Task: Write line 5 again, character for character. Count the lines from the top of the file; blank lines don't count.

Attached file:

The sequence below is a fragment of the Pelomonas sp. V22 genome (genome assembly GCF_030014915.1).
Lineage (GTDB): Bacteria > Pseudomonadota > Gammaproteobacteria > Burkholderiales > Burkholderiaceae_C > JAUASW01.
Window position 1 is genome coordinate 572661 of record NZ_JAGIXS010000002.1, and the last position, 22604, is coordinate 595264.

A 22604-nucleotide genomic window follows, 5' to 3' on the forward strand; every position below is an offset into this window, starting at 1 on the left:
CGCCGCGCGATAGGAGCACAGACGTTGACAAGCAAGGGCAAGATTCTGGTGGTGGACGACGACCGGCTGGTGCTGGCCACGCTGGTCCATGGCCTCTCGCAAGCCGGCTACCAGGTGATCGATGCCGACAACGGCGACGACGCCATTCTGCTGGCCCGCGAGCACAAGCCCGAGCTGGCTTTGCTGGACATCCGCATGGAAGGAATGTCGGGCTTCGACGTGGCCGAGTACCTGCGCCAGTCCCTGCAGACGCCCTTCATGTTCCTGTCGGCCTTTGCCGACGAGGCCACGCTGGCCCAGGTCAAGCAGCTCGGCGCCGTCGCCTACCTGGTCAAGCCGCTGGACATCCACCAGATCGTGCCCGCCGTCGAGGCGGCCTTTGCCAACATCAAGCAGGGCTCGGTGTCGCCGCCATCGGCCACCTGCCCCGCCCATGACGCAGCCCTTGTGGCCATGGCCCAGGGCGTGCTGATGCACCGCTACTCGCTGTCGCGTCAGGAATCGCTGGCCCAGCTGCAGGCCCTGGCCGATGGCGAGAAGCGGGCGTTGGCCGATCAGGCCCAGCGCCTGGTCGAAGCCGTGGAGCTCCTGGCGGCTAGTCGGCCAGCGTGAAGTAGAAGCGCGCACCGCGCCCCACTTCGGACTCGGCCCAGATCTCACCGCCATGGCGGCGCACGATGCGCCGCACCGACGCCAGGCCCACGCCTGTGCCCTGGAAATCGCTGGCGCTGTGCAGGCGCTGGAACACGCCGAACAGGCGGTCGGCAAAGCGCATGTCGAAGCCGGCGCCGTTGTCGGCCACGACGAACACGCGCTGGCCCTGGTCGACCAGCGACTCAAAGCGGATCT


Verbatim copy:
CGCCGCGCGATAGGAGCACAGACGTTGACAAGCAAGGGCAAGATTCTGGTGGTGGACGACGACCGGCTGGTGCTGGCCACGCTGGTCCATGGCCTCTCGCAAGCCGGCTACCAGGTGATCGATGCCGACAACGGCGACGACGCCATTCTGCTGGCCCGCGAGCACAAGCCCGAGCTGGCTTTGCTGGACATCCGCATGGAAGGAATGTCGGGCTTCGACGTGGCCGAGTACCTGCGCCAGTCCCTGCAGACGCCCTTCATGTTCCTGTCGGCCTTTGCCGACGAGGCCACGCTGGCCCAGGTCAAGCAGCTCGGCGCCGTCGCCTACCTGGTCAAGCCGCTGGACATCCACCAGATCGTGCCCGCCGTCGAGGCGGCCTTTGCCAACATCAAGCAGGGCTCGGTGTCGCCGCCATCGGCCACCTGCCCCGCCCATGACGCAGCCCTTGTGGCCATGGCCCAGGGCGTGCTGATGCACCGCTACTCGCTGTCGCGTCAGGAATCGCTGGCCCAGCTGCAGGCCCTGGCCGATGGCGAGAAGCGGGCGTTGGCCGATCAGGCCCAGCGCCTGGTCGAAGCCGTGGAGCTCCTGGCGGCTAGTCGGCCAGCGTGAAGTAGAAGCGCGCACCGCGCCCCACTTCGGACTCGGCCCAGATCTCACCGCCATGGCGGCGCACGATGCGCCGCACCGACGCCAGGCCCACGCCTGTGCCCTGGAAATCGCTGGCGCTGTGCAGGCGCTGGAACACGCCGAACAGGCGGTCGGCAAAGCGCATGTCGAAGCCGGCGCCGTTGTCGGCCACGACGAACACGCGCTGGCCCTGGTCGACCAGCGACTCAAAGCGGATCT